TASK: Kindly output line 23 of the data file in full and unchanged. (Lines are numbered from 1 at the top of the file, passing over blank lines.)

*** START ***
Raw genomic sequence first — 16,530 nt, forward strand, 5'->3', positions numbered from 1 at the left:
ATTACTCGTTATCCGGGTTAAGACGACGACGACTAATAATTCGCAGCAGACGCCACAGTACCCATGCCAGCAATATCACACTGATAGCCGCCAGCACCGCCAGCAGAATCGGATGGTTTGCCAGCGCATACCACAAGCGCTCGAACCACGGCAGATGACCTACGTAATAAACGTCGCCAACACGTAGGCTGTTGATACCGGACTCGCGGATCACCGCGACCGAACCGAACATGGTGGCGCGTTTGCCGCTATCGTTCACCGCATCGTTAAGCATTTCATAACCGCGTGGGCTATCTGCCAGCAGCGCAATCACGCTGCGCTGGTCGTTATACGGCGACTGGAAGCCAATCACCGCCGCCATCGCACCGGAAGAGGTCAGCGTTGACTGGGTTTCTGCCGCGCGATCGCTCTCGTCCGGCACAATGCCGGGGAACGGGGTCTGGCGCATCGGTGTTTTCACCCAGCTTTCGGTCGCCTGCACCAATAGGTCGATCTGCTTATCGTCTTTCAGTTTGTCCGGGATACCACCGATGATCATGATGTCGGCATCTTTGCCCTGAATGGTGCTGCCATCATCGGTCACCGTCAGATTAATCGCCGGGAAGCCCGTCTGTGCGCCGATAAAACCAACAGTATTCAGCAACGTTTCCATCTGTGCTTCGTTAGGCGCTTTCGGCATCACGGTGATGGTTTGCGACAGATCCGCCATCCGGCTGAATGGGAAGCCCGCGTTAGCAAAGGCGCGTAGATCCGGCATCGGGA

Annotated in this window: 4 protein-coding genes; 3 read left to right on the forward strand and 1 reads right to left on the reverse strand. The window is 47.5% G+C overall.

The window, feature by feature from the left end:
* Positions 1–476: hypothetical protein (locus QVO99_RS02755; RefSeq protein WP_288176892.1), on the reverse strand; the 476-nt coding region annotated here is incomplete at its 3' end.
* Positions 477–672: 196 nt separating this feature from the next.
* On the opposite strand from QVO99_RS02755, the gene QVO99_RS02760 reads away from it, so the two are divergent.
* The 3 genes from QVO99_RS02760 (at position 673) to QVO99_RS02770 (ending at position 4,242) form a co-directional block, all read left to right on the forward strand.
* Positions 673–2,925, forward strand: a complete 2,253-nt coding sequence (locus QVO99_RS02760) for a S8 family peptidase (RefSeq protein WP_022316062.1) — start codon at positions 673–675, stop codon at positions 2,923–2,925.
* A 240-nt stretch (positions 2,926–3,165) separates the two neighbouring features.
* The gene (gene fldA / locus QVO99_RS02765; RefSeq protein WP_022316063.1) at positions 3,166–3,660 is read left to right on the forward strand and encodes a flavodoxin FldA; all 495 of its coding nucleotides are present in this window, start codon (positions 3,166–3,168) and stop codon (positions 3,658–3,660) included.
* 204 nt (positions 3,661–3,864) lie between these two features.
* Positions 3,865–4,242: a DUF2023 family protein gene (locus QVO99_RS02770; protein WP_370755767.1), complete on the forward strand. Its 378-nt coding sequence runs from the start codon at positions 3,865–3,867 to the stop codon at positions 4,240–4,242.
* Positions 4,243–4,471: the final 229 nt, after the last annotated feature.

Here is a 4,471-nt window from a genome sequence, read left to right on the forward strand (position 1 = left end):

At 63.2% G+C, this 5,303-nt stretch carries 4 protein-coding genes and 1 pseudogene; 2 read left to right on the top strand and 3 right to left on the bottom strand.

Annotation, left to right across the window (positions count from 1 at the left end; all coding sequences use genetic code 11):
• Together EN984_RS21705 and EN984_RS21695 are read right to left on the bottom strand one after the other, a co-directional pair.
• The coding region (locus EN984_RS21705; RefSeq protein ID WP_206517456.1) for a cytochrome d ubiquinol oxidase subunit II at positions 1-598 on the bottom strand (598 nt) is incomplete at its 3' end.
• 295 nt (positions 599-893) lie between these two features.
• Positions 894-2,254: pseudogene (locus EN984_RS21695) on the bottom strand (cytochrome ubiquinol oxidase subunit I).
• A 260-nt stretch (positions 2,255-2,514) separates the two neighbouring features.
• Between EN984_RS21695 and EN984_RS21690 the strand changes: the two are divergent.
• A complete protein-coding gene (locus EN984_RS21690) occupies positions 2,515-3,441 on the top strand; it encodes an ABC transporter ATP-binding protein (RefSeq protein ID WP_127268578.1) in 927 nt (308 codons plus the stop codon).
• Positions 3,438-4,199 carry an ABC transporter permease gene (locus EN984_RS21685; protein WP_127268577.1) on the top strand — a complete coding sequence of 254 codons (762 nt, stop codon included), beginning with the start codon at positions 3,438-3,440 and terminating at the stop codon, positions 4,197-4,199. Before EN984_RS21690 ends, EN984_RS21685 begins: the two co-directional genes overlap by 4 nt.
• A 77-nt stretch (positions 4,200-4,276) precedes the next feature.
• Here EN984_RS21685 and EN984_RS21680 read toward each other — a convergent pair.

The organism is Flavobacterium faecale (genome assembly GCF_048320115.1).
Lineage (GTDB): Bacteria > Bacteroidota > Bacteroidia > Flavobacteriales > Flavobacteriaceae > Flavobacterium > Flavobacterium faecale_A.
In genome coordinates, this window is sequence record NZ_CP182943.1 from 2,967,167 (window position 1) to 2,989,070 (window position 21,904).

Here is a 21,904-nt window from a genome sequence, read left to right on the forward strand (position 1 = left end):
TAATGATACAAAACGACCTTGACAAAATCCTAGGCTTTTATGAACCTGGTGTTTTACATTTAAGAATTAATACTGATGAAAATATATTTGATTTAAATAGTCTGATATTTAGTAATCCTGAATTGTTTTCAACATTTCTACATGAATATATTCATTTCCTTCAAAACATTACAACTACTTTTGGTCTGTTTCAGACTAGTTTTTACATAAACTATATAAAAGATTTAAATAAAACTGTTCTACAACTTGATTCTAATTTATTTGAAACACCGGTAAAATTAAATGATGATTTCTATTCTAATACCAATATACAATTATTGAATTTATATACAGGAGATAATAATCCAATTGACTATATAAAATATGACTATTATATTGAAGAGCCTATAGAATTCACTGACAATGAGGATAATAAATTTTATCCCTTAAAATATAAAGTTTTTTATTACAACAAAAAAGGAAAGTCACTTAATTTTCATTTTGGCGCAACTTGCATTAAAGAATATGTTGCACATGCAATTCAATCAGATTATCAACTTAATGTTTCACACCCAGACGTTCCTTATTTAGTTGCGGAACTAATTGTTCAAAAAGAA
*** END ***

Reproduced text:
• Between EN984_RS21695 and EN984_RS21690 the strand changes: the two are divergent.